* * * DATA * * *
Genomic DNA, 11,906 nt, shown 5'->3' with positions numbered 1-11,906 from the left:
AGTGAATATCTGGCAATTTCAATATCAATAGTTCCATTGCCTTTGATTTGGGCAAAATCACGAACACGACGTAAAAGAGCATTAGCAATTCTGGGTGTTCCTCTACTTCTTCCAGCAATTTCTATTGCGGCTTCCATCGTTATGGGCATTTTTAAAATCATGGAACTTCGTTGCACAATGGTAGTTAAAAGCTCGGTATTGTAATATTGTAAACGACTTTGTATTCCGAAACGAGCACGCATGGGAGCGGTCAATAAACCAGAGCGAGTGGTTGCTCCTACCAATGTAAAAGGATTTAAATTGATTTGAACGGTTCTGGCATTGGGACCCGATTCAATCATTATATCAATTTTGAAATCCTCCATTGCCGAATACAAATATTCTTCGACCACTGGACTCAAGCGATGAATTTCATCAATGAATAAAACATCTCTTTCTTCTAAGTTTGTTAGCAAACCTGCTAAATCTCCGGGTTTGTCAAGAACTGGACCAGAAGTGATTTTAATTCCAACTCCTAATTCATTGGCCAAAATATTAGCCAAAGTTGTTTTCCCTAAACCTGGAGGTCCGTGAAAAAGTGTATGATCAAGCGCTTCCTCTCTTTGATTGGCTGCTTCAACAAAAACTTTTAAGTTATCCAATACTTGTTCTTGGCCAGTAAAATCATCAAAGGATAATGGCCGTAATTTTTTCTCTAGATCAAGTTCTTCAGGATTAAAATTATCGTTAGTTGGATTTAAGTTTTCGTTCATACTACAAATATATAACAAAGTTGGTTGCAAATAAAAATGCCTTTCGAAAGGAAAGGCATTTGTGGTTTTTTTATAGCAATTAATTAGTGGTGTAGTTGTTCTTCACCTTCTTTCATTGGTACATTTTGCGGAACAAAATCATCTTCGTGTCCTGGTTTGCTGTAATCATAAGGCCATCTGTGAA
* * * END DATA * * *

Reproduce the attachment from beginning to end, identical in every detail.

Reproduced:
Genomic DNA, 11,906 nt, shown 5'->3' with positions numbered 1-11,906 from the left:
AGTGAATATCTGGCAATTTCAATATCAATAGTTCCATTGCCTTTGATTTGGGCAAAATCACGAACACGACGTAAAAGAGCATTAGCAATTCTGGGTGTTCCTCTACTTCTTCCAGCAATTTCTATTGCGGCTTCCATCGTTATGGGCATTTTTAAAATCATGGAACTTCGTTGCACAATGGTAGTTAAAAGCTCGGTATTGTAATATTGTAAACGACTTTGTATTCCGAAACGAGCACGCATGGGAGCGGTCAATAAACCAGAGCGAGTGGTTGCTCCTACCAATGTAAAAGGATTTAAATTGATTTGAACGGTTCTGGCATTGGGACCCGATTCAATCATTATATCAATTTTGAAATCCTCCATTGCCGAATACAAATATTCTTCGACCACTGGACTCAAGCGATGAATTTCATCAATGAATAAAACATCTCTTTCTTCTAAGTTTGTTAGCAAACCTGCTAAATCTCCGGGTTTGTCAAGAACTGGACCAGAAGTGATTTTAATTCCAACTCCTAATTCATTGGCCAAAATATTAGCCAAAGTTGTTTTCCCTAAACCTGGAGGTCCGTGAAAAAGTGTATGATCAAGCGCTTCCTCTCTTTGATTGGCTGCTTCAACAAAAACTTTTAAGTTATCCAATACTTGTTCTTGGCCAGTAAAATCATCAAAGGATAATGGCCGTAATTTTTTCTCTAGATCAAGTTCTTCAGGATTAAAATTATCGTTAGTTGGATTTAAGTTTTCGTTCATACTACAAATATATAACAAAGTTGGTTGCAAATAAAAATGCCTTTCGAAAGGAAAGGCATTTGTGGTTTTTTTATAGCAATTAATTAGTGGTGTAGTTGTTCTTCACCTTCTTTCATTGGTACATTTTGCGGAACAAAATCATCTTCGTGTCCTGGTTTGCTGTAATCATAAGGCCATCTGTGAA